CPAR Uganda Ltd

facebook twitter 
 

MLHUD Implement UNLP and Facilitate Evolution of Customary Tenure

Author: Ms. Norah Owaraga

On Monday, 14th May 2018, I experienced and observed officers of the Uganda National Roads Authority (UNRA) who were at work in Pallisa in Eastern Uganda, about 200km by road north-east from Kampala Capital City. The UNRA officers were in Pallisa handling compensation matters in relation to the up-grading and widening of the Pallisa-Kumi road. The contracted road constructors, Arabs apparently, are already in Pallisa and have reportedly begun to source local employees and service providers.

However, road construction will not begin until all those landowners whose land is needed for road widening are compensated. I am one of those landowners, hence the reason I had the opportunity to observe UNRA officers handle compensation matters. You see, UNRA began the process way back last year, I believe, and in fact, in the entire village in which I am landowner, all the other affected landowners have reportedly already been compensated, except two.

Yes, one of the two was me and the reason is that I am an absentee landowner and so every time UNRA was in the field doing verification, mapping, etc., I was not physically there, even though I was represented by my cousin sister. When it came to signing off on the compensation papers, UNRA insisted on me physically being present. Seeing as I had failed to show up on location, UNRA took the time to call me on Saturday, 12th May 2018 and to request me to please go to the village in Pallisa to meet with them there, so that my claim is settled and witnessed by the Village Local Council (LC1) Chairman.

The land that I owned and which UNRA needs for widening of the road is under customary tenure. I bought my land in 2010 from a female owner, now since deceased. In order for the sale to me to be executed and legitimised, a meeting was called between representatives of the clan of the seller and representatives of the clan of the buyer. When the parties agreed, the agreement was signed/thumb-printed by eight witnesses, by the seller and by the buyer; and it was endorsed and stamped by the LCI Chairman. Thus a total of 11 persons authenticated the sale.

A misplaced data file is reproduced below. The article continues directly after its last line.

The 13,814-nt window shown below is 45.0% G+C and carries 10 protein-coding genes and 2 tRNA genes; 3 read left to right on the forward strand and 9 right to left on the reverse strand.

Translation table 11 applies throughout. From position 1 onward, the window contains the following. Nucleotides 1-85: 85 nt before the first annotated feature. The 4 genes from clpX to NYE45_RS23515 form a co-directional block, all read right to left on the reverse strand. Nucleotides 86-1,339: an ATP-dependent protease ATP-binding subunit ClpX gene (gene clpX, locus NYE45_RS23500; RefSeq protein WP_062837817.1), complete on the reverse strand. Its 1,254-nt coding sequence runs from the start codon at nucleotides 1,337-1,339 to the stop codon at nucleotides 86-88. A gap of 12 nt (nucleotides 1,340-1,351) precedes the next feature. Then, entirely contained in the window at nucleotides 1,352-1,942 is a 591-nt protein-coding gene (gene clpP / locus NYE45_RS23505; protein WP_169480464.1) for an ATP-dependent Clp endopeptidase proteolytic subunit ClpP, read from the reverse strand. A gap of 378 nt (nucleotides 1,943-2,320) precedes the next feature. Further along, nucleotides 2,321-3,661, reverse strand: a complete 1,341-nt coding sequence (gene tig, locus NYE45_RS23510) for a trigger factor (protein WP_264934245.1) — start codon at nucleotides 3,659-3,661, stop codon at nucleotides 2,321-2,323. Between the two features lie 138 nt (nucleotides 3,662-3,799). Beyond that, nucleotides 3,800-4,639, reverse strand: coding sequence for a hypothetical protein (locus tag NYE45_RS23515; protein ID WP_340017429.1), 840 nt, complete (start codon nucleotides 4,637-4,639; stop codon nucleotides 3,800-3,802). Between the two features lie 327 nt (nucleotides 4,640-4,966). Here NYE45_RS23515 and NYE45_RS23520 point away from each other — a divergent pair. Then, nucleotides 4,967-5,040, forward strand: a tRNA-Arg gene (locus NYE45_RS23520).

Even though, the sales meeting discussions were conducted in Ateso, the language of my people, the fifth largest first nation of Uganda, our sales agreement was handwritten in English and on a single sheet of ruled foolscap paper. It should be noted that among the witnesses of both parties where persons competent in the English language as well as in Ateso. In our land sales agreement the size of the land was specified and the boundaries defined on the basis of naming the owners of the land that shares boundaries with my land, including the fact that on the south, my land bordered Pallisa-Kumi Road.

Eight years ago, when I bought the land, I never envisaged that I would have to sell it. And so, when only two of my names – Alinga and Norah – that I am known by in my ancestral community were the ones included in the sales agreement, I did not bother to clarify that I, according to my birth certificate, have four names – Alinga and Owaraga are indicated as the surname; while Esta and Norah are indicated as the other names; and in that order. The use of only two names in the land sales agreement would not be an issue if it was the two names that I normally ‘legally use’- Owaraga Norah. On my legal identification documents, except for my birth certificate, my names are Owaraga Norah.

It is good that I have a birth certificate. Many Ugandans reportedly do not have birth certificates, for they were never issued with one. In this incidence of UNRA compensating land owners, my birth certificate came in handy and I believe saved me from the potential hassle of conclusively demonstrating that Alinga Norah, the buyer and Owaraga Norah are the same person. But even then my birth certificate was not enough. UNRA requested the LC1 Chairman to confirm that Alinga Norah is Owaraga Norah.

The LCI Chairman had no problems confirming that Alinga Norah is Owaraga Norah, because he knows me from our cultural community records as the daughter of my father, Eng. George William Owaraga; borne of my father’s wife, my mother, Betty Anne Apio Owaraga; as indicated on my birth certificate. The LCI Chairman also knows that my aunt, Agadi Josephine, who was a witness to the sales agreement, is the sister of my father with whom they share a father, my grandfather Ejakait Engatunyu (RIP).

Now, why I am writing this story, you may be wondering. It is because, lately, in popular national discourse, the spread has intensified of factoids that are deliberately being told, in order to present customary tenure in a negative light and in order to discredit customary tenure so that it is converted into other forms of tenure that better facilitate the interest of neoliberal capitalism.

A factoid is “an invented fact believed to be true because it appears in print”, in other words what has come to be known as fake news. Three factoids about customary tenure that my story directly falsifies, among others, are: